Test Tube Meatballs to Adorn Pastas Everywhere
The animal-free meat could be on shelves in three to four years.
Don't make that face. If we can fertilize a human egg in a Petri dish, surely we can grow a meatball in a lab.
That's what the founders of San Francisco-based Memphis Meats propose. They say their meat, which is grown from animals cells, tastes like the real deal, is more environmentally friendly than farming and could be for sale in three to four years.
"This is absolutely the future of meat," Memphis Meats CEO Uma Valeti said in a press release.
Meat production of the present is riddled with negativity. According to the United Nations, one-third of the world's grains and about a quarter of all land is used to raise animals for food.
What's more, factory farms are a scourge on the planet, destroying the environment through deforestation, pollution and gases, as well as introducing all kinds of health risks into society, such as diseases and strains of antibiotic-resistant pathogens - not to mention the horrible conditions cows, pigs and chickens are subjected to before slaughter.
And listen, the world's population is growing exponentially. More than 7 billion people live on the planet today and by 2050, that number is expected to exceed 10 billion. How do you feed the masses?
Bioreactor tanks, that's how. To grow meat, cow and pig cells that naturally have the ability to regenerate are isolated from other cells and then put in a bioreactor along with oxygen and nutrients such as sugar and minerals.
In about nine to 21 days, the cells develop into muscle tissue that can be harvested, seasoned and cooked.
No animals are slaughtered in the process.
The first products to hit supermarkets will likely be hot dogs, sausages, burgers and meatballs, said Valeti.
"We plan to do to the meat industry what the car did to the horse and buggy," Valeti said. "Cultured meat will completely replace the status quo and make raising animals to eat them simply unthinkable."
Ink seems so retro now that machines can custom-print myriad 3-D objects, including snacks. Here are some of the most impressive edibles to emerge from 3-D printers so far.
is at the forefront of 3-D printed food. The lab’s Fab@Home project led by PhD candidate Jeffrey Ian Lipton uses solid freeform fabrication to print interesting snacks. Lab researchers worked with the French Culinary Institute to print this space shuttle from cheese.
Printing with chocolate is a no-brainer given its consistency but what used to be a novelty has started going mainstream. Chocolate companies are using 3-D printing tech in new ways, like this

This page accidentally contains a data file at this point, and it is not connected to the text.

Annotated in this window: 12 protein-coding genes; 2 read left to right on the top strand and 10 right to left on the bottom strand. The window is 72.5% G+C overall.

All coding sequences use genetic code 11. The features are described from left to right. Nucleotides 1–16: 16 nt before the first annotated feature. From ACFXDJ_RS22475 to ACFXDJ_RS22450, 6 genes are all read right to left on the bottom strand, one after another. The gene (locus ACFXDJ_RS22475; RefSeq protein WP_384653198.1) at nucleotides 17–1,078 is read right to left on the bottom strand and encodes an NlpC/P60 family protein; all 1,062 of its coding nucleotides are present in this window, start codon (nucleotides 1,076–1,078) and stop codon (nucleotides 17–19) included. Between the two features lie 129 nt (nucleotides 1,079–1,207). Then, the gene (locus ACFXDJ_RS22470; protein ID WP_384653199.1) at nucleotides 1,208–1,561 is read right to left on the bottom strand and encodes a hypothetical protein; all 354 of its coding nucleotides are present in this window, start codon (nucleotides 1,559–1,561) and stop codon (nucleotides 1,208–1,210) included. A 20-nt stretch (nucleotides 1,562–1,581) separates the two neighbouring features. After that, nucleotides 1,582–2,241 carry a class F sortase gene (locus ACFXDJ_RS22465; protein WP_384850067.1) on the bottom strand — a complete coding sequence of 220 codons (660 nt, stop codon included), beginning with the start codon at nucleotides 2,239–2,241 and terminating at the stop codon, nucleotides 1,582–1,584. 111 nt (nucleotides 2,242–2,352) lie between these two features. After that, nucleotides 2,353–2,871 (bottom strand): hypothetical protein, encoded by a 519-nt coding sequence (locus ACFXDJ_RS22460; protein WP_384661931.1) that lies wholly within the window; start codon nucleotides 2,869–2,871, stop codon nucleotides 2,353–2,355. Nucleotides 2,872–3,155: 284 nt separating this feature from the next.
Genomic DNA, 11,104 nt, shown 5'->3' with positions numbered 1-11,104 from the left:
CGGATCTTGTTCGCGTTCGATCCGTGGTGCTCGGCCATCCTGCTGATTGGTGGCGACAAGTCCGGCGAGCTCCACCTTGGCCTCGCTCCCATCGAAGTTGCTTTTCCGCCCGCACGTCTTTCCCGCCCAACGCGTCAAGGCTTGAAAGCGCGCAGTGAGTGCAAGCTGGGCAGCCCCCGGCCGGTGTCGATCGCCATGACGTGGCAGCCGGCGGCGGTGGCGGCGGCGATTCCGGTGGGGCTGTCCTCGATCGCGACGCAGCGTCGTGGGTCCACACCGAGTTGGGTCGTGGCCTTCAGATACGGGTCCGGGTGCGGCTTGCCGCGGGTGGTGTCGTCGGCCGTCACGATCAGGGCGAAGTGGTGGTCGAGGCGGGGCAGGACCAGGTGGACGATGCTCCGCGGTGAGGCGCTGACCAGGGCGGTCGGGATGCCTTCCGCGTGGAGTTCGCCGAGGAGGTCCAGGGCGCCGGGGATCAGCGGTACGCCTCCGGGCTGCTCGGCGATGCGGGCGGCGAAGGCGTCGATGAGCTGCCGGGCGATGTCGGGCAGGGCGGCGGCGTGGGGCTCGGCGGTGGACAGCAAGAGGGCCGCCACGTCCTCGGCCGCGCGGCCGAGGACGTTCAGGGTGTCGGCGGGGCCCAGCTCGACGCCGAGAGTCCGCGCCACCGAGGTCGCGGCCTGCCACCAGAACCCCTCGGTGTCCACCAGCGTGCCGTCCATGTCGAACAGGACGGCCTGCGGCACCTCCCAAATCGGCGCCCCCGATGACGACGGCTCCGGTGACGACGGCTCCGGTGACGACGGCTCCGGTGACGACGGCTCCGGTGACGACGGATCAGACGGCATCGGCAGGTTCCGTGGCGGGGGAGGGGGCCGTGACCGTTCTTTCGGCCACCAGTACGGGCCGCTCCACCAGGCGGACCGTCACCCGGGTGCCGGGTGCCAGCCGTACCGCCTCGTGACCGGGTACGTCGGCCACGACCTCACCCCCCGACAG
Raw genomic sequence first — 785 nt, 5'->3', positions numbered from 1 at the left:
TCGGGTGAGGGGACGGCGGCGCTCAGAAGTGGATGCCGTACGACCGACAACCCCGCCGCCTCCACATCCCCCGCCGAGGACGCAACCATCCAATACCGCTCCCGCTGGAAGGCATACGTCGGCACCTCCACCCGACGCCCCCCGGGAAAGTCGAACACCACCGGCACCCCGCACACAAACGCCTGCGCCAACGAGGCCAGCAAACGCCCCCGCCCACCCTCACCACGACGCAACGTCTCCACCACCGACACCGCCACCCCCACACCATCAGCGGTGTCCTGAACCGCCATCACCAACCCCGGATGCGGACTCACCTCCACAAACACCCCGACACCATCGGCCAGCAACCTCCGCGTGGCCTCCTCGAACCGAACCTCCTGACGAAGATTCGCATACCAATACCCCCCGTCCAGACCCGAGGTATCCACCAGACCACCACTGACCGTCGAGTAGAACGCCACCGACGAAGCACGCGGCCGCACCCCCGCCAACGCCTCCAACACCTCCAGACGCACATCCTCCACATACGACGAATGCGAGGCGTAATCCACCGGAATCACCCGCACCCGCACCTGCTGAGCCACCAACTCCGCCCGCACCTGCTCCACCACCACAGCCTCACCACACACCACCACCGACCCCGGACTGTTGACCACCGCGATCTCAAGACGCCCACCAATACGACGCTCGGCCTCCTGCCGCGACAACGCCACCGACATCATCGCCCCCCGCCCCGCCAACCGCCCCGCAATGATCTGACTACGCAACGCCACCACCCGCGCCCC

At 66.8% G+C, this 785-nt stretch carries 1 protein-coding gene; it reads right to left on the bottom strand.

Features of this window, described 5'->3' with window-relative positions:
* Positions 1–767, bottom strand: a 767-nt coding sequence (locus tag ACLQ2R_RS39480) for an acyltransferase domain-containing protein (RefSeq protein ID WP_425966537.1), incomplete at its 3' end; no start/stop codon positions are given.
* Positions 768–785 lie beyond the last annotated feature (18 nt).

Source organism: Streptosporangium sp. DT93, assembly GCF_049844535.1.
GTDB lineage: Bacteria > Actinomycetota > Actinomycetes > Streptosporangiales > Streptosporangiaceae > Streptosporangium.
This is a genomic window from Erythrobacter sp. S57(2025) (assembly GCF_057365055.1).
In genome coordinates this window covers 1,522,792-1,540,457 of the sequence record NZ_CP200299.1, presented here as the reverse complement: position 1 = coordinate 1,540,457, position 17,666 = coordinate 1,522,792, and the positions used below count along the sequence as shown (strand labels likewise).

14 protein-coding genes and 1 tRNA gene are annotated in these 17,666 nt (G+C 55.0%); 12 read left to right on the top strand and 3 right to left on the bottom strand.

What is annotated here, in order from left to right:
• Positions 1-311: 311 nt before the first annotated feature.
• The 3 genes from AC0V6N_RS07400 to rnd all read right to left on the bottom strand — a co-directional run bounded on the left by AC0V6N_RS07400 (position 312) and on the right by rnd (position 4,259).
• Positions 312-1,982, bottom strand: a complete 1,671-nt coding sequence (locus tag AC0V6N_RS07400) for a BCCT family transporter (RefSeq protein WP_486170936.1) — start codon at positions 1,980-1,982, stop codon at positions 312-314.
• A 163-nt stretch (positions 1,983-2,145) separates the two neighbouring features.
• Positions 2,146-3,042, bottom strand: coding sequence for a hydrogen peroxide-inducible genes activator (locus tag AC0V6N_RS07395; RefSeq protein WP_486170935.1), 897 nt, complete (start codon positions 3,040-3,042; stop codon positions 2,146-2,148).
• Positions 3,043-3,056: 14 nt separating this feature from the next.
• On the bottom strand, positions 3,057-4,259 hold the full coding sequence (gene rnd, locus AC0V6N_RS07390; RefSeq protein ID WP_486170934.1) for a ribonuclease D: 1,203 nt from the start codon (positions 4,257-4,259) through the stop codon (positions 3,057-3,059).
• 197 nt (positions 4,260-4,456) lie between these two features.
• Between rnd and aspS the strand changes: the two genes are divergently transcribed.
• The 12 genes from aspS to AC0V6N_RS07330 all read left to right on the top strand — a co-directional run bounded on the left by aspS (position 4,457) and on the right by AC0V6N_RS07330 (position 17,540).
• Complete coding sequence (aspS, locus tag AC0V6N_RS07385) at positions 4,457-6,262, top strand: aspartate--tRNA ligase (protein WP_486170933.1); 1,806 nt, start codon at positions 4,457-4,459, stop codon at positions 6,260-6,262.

printed for Nestlé and Android KitKat’s
Using food like ink can be much trickier than generating a mold from 3-D tech. Several years ago
and his team at
custom-built a 3-D fabricator that fused sugar together into sculptures. More recently 3D Systems released the ChefJet printer to produce confections and cake-toppers.
One day the pizza question could be, Fresh, frozen or printed? The Barcelona-based startup Natural Machines printed fresh pizzas using a 3-D machine prototype called Foodini in 2013. At the same time, NASA gave a grant to the Systems and Materials Research Corporation in Austin to develop pizza-printing capabilities for space.
The crew at Cornell University’s Creative Machines Lab did print thick cookies containing the letter C but German designer
produced fewer crumbs. He collaborated with a professor at the University of Applied Sciences Coburg to print
from red and green colored dough.
Printed meat doesn’t sound all that appetizing but that hasn’t stopped anyone from trying. The startup
is working on developing humane, bioprinted meat while
used their Foodini to create real swirled hamburgers -- as well as the buns and cheese to go on top.
These chips might look like ramen noodles but researchers at the Cornell Creative Machines Lab printed them from corn dough. The flower shape allowed for even frying, Fast Company reported. If you want pasta, Natural Machines says its Foodini printer can serve up gnocchi and ravioli.
The Dutch consultancy T
envisions using 3-D printing to address world hunger, although some might squirm at their proposals. Their food printer can generate nutrient-rich snacks from alternative ingredients like algae and even mealworms.
If telling kids to eat broccoli because it’s “little trees” doesn’t work, perhaps Natural Machines’ 3-D printed
will. To tempt picky young eaters, the Spanish startup produced vegetable snacks in the shape of butterflies and dinosaurs using their Foodini printer.